Returned to lender The Met accepts temporary loans of art both for short-term exhibitions and for long-term display in its galleries.

Reconstruction of a marble Cycladic Figure of the Spedos group

Vinzenz Brinkmann German
Ulrike Koch-Brinkmann

Not on view

"Cycladic figures in marble render the human body in a stylized and very abstract form. At the same time, the eyes, mouth, and hair were consistently painted in color, and often the body was also adorned with dots and lines. The meaning of these body ornaments is unclear. They may have a connection to ritual practices and religious beliefs associated with the figures.

The painted eyes, eyebrows, and mouth of this example of the Spedos Group from the Cycladic Museum in Athens are visible in raking light as traces of weathering. Long locks of hair can be made out on the back of the figure. The dots on the cheeks, as well as the original colors, are preserved on other examples, and they allow us to identify the materials used. There are also numerous marble bowls containing pigments still preserved, and these attest to the brilliance of the original hues made from finely ground azurite, cinnabar, hematite, and other materials."

Vinzenz Brinkmann and Ulrike Koch-Brinkmann


Reconstruction 2006 (first version)

Vinzenz Brinkmann and Ulrike Koch-Brinkmann

artificial marble and natural pigments in egg tempera,

H. ca. 35.5 cm.

Restorations modeled by Christoph Bergmann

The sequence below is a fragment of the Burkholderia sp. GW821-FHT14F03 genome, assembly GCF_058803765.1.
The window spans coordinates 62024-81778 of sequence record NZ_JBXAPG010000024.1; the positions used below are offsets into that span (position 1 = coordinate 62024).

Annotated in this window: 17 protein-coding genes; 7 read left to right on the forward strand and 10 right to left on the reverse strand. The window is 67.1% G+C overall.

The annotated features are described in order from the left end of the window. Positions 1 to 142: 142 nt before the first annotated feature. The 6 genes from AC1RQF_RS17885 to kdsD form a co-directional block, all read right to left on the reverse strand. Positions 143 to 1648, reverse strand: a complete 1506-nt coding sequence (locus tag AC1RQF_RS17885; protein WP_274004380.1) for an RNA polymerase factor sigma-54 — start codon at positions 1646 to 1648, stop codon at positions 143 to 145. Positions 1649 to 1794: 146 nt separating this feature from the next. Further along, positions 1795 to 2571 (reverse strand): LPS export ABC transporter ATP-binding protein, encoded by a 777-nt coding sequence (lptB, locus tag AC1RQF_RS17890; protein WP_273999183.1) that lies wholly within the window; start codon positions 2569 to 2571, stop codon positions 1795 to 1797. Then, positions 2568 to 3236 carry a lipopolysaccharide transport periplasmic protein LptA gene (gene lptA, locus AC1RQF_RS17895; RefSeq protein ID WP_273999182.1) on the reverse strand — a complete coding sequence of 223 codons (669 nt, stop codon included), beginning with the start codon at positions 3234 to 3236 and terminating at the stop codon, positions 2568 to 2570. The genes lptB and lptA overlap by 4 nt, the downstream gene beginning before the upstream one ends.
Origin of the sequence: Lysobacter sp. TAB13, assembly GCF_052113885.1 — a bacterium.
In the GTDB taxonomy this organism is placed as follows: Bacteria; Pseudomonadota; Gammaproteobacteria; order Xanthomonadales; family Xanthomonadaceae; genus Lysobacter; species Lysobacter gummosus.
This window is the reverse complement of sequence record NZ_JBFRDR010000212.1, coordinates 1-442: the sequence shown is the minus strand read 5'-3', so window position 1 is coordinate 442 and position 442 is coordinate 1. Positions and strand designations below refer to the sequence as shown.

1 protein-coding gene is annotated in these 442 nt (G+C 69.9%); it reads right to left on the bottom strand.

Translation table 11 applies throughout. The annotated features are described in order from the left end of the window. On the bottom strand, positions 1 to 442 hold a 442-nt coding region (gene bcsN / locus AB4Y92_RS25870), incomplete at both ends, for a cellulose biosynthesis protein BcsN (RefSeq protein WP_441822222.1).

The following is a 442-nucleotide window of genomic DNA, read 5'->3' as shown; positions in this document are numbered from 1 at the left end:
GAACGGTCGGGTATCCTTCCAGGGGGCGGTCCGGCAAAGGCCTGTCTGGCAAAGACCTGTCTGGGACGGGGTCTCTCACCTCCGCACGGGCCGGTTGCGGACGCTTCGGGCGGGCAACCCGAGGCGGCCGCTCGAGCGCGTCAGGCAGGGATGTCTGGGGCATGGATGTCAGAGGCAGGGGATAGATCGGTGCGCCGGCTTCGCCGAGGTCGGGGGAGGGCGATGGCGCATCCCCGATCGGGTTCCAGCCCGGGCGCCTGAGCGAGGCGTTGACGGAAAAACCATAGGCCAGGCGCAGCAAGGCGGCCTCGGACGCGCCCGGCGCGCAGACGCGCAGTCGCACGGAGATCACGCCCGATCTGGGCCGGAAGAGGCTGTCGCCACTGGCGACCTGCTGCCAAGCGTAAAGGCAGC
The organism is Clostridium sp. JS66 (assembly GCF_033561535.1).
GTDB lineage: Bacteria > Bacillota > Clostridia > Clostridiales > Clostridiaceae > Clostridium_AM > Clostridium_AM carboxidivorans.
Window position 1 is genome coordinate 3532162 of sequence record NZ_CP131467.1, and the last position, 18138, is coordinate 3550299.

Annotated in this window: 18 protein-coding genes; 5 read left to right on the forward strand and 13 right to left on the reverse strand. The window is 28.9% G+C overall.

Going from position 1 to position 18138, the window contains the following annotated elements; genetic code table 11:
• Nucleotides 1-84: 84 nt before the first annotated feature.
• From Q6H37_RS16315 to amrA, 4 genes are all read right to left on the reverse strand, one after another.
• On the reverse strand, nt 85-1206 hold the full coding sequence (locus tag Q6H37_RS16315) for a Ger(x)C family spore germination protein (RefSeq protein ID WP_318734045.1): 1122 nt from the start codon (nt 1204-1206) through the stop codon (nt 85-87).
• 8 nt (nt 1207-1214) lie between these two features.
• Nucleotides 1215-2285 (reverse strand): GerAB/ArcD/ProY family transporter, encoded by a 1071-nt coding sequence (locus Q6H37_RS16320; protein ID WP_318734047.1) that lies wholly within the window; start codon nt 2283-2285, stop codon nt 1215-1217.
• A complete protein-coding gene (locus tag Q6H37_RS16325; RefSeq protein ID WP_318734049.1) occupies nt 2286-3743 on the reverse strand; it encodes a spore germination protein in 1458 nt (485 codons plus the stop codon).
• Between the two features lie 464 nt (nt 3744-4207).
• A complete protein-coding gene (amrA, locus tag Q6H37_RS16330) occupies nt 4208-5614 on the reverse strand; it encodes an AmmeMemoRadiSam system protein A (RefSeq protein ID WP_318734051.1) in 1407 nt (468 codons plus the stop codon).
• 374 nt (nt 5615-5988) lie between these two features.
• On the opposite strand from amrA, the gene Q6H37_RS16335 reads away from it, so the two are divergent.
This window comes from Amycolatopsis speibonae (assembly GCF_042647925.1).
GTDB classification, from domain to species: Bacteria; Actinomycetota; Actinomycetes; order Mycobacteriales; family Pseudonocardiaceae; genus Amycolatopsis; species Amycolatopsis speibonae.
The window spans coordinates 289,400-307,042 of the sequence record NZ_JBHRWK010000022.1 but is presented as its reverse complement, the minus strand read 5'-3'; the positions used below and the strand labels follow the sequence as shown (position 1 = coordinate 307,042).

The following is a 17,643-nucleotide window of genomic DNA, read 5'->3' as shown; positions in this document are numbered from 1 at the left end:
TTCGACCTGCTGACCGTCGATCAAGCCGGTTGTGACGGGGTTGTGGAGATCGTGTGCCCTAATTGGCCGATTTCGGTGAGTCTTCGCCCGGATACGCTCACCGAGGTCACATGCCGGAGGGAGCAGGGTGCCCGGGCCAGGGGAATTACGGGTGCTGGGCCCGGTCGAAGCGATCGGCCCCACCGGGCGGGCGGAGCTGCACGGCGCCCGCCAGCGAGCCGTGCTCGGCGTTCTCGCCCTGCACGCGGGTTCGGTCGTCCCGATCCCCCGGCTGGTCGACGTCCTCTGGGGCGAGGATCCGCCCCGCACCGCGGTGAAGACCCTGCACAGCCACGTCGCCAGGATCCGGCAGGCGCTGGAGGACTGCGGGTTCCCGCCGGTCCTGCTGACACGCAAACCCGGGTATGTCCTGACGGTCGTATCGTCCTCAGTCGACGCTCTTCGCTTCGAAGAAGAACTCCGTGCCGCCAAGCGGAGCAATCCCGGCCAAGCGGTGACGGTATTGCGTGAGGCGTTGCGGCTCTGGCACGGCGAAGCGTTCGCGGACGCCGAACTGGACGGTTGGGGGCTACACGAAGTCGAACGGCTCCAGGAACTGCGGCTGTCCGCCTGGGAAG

Liebieghaus Skulpturensammlung (Liebieghaus Polychromy Research Project) Frankfurt am Main Inv. St.P 695

Scientific methods employed:

Raking light imaging (Schott KL 1500)

Black and white imaging in visible light (VIS)

Color imaging in visible light (VIS)

Scientific evaluation

Vinzenz Brinkmann, Ulrike Koch-Brinkmann, Elizabeth Hendrix

Pigments used for the reconstruction:

blue: azurite; red: cinnabar


Friedrich Teja Bach

Nikolaos Stampolidis, Athens

Museum of Cycladic Art, Athens

Reconstruction of a marble Cycladic Figure of the Spedos group, Vinzenz Brinkmann, Synthetic marble, natural pigments in egg tempera

Due to rights restrictions, this image cannot be enlarged, viewed at full screen, or downloaded.

Open Access

As part of the Met's Open Access policy, you can freely copy, modify and distribute this image, even for commercial purposes.


Public domain data for this object can also be accessed using the Met's Open Access API.